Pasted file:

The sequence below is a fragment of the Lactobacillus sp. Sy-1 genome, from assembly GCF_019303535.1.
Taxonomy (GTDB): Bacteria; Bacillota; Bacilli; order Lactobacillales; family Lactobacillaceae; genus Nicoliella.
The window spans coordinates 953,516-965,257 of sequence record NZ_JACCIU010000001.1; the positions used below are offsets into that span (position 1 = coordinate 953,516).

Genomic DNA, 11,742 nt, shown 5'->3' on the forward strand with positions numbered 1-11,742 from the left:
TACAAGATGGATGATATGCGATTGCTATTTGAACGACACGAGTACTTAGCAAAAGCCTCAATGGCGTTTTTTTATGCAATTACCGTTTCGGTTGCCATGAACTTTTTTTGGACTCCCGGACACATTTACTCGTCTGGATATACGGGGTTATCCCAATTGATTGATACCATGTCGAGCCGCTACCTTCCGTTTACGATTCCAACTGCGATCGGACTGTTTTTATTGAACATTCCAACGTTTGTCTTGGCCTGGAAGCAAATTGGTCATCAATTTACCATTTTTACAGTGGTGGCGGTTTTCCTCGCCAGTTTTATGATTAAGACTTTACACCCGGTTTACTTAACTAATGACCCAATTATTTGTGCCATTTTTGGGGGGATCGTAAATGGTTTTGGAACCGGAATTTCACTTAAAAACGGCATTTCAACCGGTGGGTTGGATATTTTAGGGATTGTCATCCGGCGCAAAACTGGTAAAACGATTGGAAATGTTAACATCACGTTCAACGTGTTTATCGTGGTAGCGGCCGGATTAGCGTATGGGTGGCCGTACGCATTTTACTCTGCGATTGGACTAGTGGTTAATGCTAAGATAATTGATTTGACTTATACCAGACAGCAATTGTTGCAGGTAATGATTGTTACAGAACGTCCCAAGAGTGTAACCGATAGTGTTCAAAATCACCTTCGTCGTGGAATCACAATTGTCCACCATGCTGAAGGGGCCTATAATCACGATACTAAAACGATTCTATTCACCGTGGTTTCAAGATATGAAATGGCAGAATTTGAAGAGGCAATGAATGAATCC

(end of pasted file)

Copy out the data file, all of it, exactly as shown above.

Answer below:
The sequence below is a fragment of the Lactobacillus sp. Sy-1 genome, from assembly GCF_019303535.1.
Taxonomy (GTDB): Bacteria; Bacillota; Bacilli; order Lactobacillales; family Lactobacillaceae; genus Nicoliella.
The window spans coordinates 953,516-965,257 of sequence record NZ_JACCIU010000001.1; the positions used below are offsets into that span (position 1 = coordinate 953,516).

Genomic DNA, 11,742 nt, shown 5'->3' on the forward strand with positions numbered 1-11,742 from the left:
TACAAGATGGATGATATGCGATTGCTATTTGAACGACACGAGTACTTAGCAAAAGCCTCAATGGCGTTTTTTTATGCAATTACCGTTTCGGTTGCCATGAACTTTTTTTGGACTCCCGGACACATTTACTCGTCTGGATATACGGGGTTATCCCAATTGATTGATACCATGTCGAGCCGCTACCTTCCGTTTACGATTCCAACTGCGATCGGACTGTTTTTATTGAACATTCCAACGTTTGTCTTGGCCTGGAAGCAAATTGGTCATCAATTTACCATTTTTACAGTGGTGGCGGTTTTCCTCGCCAGTTTTATGATTAAGACTTTACACCCGGTTTACTTAACTAATGACCCAATTATTTGTGCCATTTTTGGGGGGATCGTAAATGGTTTTGGAACCGGAATTTCACTTAAAAACGGCATTTCAACCGGTGGGTTGGATATTTTAGGGATTGTCATCCGGCGCAAAACTGGTAAAACGATTGGAAATGTTAACATCACGTTCAACGTGTTTATCGTGGTAGCGGCCGGATTAGCGTATGGGTGGCCGTACGCATTTTACTCTGCGATTGGACTAGTGGTTAATGCTAAGATAATTGATTTGACTTATACCAGACAGCAATTGTTGCAGGTAATGATTGTTACAGAACGTCCCAAGAGTGTAACCGATAGTGTTCAAAATCACCTTCGTCGTGGAATCACAATTGTCCACCATGCTGAAGGGGCCTATAATCACGATACTAAAACGATTCTATTCACCGTGGTTTCAAGATATGAAATGGCAGAATTTGAAGAGGCAATGAATGAATCC